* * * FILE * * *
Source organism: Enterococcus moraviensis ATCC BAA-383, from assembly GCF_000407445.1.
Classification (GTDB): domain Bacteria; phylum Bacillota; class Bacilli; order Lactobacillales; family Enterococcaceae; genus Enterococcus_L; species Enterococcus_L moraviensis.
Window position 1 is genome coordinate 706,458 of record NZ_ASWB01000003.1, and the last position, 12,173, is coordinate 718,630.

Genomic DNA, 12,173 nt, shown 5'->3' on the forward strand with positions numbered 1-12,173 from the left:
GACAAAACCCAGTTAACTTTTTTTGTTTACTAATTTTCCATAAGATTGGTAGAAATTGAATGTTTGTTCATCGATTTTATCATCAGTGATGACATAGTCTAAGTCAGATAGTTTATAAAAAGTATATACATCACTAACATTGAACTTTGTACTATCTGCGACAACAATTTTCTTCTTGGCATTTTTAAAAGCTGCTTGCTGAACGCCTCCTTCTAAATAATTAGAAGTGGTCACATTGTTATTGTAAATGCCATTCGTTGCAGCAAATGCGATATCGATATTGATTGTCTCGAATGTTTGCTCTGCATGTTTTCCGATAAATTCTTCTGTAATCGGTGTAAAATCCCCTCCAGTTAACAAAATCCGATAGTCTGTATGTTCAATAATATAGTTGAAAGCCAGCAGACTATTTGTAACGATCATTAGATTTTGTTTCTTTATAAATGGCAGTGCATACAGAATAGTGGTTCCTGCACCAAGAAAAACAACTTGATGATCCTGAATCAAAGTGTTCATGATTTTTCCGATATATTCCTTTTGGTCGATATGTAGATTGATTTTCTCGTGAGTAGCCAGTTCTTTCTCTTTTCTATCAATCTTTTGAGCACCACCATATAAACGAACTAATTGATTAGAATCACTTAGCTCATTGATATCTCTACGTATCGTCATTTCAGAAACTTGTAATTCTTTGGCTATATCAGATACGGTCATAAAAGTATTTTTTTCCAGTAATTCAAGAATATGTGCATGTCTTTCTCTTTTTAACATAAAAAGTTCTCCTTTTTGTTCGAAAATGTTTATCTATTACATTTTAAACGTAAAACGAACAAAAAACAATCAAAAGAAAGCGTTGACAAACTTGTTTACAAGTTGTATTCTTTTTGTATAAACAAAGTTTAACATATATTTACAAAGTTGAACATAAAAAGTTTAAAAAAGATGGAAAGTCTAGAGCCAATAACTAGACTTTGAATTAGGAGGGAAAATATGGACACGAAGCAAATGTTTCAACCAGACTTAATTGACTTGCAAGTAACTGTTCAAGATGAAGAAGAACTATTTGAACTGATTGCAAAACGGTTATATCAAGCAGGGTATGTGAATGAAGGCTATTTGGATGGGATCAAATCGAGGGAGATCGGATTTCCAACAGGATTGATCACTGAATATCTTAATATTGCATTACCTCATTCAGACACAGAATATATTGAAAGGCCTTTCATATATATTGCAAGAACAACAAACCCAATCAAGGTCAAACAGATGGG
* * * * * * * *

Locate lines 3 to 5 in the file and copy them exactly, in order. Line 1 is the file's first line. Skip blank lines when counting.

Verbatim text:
Window position 1 is genome coordinate 706,458 of record NZ_ASWB01000003.1, and the last position, 12,173, is coordinate 718,630.

Genomic DNA, 12,173 nt, shown 5'->3' on the forward strand with positions numbered 1-12,173 from the left:
GACAAAACCCAGTTAACTTTTTTTGTTTACTAATTTTCCATAAGATTGGTAGAAATTGAATGTTTGTTCATCGATTTTATCATCAGTGATGACATAGTCTAAGTCAGATAGTTTATAAAAAGTATATACATCACTAACATTGAACTTTGTACTATCTGCGACAACAATTTTCTTCTTGGCATTTTTAAAAGCTGCTTGCTGAACGCCTCCTTCTAAATAATTAGAAGTGGTCACATTGTTATTGTAAATGCCATTCGTTGCAGCAAATGCGATATCGATATTGATTGTCTCGAATGTTTGCTCTGCATGTTTTCCGATAAATTCTTCTGTAATCGGTGTAAAATCCCCTCCAGTTAACAAAATCCGATAGTCTGTATGTTCAATAATATAGTTGAAAGCCAGCAGACTATTTGTAACGATCATTAGATTTTGTTTCTTTATAAATGGCAGTGCATACAGAATAGTGGTTCCTGCACCAAGAAAAACAACTTGATGATCCTGAATCAAAGTGTTCATGATTTTTCCGATATATTCCTTTTGGTCGATATGTAGATTGATTTTCTCGTGAGTAGCCAGTTCTTTCTCTTTTCTATCAATCTTTTGAGCACCACCATATAAACGAACTAATTGATTAGAATCACTTAGCTCATTGATATCTCTACGTATCGTCATTTCAGAAACTTGTAATTCTTTGGCTATATCAGATACGGTCATAAAAGTATTTTTTTCCAGTAATTCAAGAATATGTGCATGTCTTTCTCTTTTTAACATAAAAAGTTCTCCTTTTTGTTCGAAAATGTTTATCTATTACATTTTAAACGTAAAACGAACAAAAAACAATCAAAAGAAAGCGTTGACAAACTTGTTTACAAGTTGTATTCTTTTTGTATAAACAAAGTTTAACATATATTTACAAAGTTGAACATAAAAAGTTTAAAAAAGATGGAAAGTCTAGAGCCAATAACTAGACTTTGAATTAGGAGGGAAAATATGGACACGAAGCAAATGTTTCAACCAGACTTAATTGACTTGCAAGTAACTGTTCAAGATGAAGAAGAACTATTTGAACTGATTGCAAAACGGTTATATCAAGCAGGGTATGTGAATGAAGGCTATTTGGATGGGATCAAATCGAGGGAGATCGGATTTCCAACAGGATTGATCACTGAATATCTTAATATTGCATTACCTCATTCAGACACAGAATATATTGAAAGGCCTTTCATATATATTGCAAGAACAACAAACCCAATCAAGGTCAAACAGATGGG